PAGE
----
Rodolphe Barrangou and other scientists wrote a research paper in 2007 about a bacteria found in yogurt that they likened to a pair of “molecular scissors.” When injected into animal embryos, it snipped away genetic mutations that caused cancer or other diseases.
The paper shined light on a genome-editing technique called CRISPR, and research flourished industry-wide. In 2013, Barrangou left his private-sector job with DuPont and joined the faculty at N.C. State University as an associate professor in the department of food, bioprocessing and nutrition sciences.
He’s still researching the technology he calls groundbreaking. Last year, he was included in a story about CRISPR in Time Magazine.
“From a scientific standpoint, CRISPR is undoubtedly one of the best technologies of our lifetime,” Barrangou says. “It works, it seems safe, it seems efficacious, and it blows out of the water all incumbent technologies currently being used in clinical trials to cure human diseases.”
Here, Barrangou, 42, explains his work and when the technology could be used to treat patients with cancer or other illnesses.
Q: Did you discover CRISPR?
A: No. We showed what CRISPR actually does and how it works. The role of CRISPR (at the time) was known as a peculiar yet fascinating and mysterious piece of DNA in the genome of the bacteria.
Q: In layman’s terms, how does it work?
A: When editors have a typo or misuse a particular word, they can edit it out and correct it. So in the context of genome editing, what CRISPR allows you to do is find a particular combination of letters of interest ... and then edit it specifically.
So in the genome, you can say, “I’m going to look for that sequence that is unique where there is a defective gene, and I’m going to cut the sequence of DNA where it’s faulty and correct it.”
Q: Your earned your master’s and doctoral degrees at N.C. State in 2000 and 2004, respectively. What made you decide to come back?
A: Having been born and raised in Paris, I wanted to try something different. I had to have something that was a big enough city where there was some kind of urban life. I wanted nice weather; I wanted it to be close to the beach and close to the mountains but not too urban, no traffic and whatnot.
And Raleigh is one of the handful of cities that affords those things.
Q: How are you furthering your research?
A: We are advancing CRISPR-based technologies to promote healthier diet and healthier food products. We work with the bacteria, and we try to make better bugs that make better cheese or better yogurt.
Q: Can other bacteria play a role in genome editing?
A: Absolutely. If you have a good kitchen in your house, you probably have multiple knives. So think of CRISPR as a kind of knife. Some CRISPRs are very precise like a scalpel, but other CRISPRs in bacteria are more disruptive like an ax or a chainsaw.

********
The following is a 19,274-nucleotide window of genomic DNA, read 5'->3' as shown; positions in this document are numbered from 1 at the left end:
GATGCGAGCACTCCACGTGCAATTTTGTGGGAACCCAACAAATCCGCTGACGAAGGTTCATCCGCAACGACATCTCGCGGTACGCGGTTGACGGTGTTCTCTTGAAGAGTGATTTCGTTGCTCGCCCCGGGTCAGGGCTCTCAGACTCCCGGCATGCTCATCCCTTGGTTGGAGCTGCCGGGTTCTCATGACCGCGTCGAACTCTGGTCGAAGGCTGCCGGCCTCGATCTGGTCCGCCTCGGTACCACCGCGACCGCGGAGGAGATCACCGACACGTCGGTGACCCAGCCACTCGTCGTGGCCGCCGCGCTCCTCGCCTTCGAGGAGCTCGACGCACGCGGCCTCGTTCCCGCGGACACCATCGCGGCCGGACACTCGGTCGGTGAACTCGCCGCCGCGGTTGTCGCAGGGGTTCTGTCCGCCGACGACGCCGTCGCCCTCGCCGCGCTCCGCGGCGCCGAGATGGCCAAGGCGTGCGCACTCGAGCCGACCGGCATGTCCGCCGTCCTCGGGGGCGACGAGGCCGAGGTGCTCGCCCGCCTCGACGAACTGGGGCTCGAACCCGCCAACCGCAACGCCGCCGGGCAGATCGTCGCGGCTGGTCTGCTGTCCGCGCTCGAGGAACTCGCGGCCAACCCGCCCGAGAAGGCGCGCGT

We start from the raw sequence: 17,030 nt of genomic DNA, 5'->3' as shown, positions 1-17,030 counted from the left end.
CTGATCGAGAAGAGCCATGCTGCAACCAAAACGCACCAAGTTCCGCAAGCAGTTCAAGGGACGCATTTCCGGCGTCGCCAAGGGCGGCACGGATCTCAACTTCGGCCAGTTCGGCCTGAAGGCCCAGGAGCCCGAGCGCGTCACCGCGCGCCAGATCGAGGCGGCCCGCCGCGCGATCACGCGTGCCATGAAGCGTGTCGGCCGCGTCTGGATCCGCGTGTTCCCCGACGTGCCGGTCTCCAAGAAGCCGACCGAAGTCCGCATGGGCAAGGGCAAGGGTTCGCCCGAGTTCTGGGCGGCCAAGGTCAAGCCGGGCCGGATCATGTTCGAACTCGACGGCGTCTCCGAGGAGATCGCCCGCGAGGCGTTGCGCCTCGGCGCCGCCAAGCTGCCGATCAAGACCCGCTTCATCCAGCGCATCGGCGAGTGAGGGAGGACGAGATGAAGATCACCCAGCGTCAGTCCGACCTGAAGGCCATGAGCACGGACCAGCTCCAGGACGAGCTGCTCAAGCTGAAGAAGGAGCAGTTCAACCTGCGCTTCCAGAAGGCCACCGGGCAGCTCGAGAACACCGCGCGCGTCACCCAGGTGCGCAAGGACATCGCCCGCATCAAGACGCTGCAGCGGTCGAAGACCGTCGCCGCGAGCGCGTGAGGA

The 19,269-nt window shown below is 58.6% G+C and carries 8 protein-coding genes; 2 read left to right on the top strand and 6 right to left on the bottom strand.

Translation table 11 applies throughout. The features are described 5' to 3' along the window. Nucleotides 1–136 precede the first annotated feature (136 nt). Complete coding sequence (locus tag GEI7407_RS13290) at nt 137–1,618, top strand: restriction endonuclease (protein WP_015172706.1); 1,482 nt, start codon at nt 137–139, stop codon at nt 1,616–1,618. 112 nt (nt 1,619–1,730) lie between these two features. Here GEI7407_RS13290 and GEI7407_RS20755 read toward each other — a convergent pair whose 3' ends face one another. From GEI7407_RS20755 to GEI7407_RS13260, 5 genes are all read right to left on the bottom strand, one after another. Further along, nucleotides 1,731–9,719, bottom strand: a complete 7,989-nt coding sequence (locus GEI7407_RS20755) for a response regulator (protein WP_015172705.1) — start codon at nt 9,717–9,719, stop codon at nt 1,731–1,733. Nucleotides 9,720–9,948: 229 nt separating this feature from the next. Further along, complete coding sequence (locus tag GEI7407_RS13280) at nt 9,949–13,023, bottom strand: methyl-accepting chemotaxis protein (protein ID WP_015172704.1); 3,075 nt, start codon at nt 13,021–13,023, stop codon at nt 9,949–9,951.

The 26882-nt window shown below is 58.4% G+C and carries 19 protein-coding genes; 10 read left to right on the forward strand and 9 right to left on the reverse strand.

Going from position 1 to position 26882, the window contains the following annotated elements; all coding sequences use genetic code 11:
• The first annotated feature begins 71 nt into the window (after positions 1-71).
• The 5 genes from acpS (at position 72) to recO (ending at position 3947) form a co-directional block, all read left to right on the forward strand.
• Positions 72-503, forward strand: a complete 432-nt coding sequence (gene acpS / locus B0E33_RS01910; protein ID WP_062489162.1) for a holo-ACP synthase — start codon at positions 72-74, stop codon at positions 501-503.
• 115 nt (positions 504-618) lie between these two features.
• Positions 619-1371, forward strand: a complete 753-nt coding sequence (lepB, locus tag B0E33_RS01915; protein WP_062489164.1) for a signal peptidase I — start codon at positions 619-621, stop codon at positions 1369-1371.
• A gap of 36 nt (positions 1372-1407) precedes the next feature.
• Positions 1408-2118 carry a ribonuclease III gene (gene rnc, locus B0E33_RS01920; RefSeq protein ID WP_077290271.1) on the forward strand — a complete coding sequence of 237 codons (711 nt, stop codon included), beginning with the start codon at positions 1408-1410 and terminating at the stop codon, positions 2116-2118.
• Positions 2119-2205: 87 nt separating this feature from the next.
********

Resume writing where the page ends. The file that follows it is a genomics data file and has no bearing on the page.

If you’re trying to take a human cell that is a bad cell because it has a mutation, you want to go in with a precise scalpel and cut that DNA out and correct it.
If you have a bad cell that’s going berserk, like a cancer cell, you’re not going to go in with a scalpel, you’re going to go in with a chainsaw so it’s beyond repair and can’t multiply any more in your body.
Q: When might we see CRISPR used commercially?
A: Years. It’s supposed to go into phase 1 (clinical trials) sometime in 2018 and finish in 2019. Phase 2 will focus on efficacy, and Phase 3, a larger patient population. How long those trials will be is dependent upon what targets they’re after and what indications they’re after.
It’s a couple of years away, but in the meantime, we can use animal models and lab work to pretest in vitro and in vivo how promising the technology is and how safe or how toxic it is, or not, or how efficacious it is.
The great news is that CRISPR is arguably one of the most promising technologies of our generation. All of the ingredients are there for a masterpiece, but it doesn’t mean you can rush to the finish. You still have to go through time-tested processes.
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Born: July 20, 1975
Family: Wife and three children
Accolades: He has five degrees, 17 patents and 10 awards, including the Canada Gairdner International Award, which he received in 2016. It’s one of the world’s most esteemed medical research prizes. He is also the Todd R. Klaenhammer Distinguished Scholar in Probiotics Research at N.C. State.
Fun fact: He met his wife in the pickle lab as a grad student at N.C. State while studying in the department of food, bioprocessing and nutrition sciences.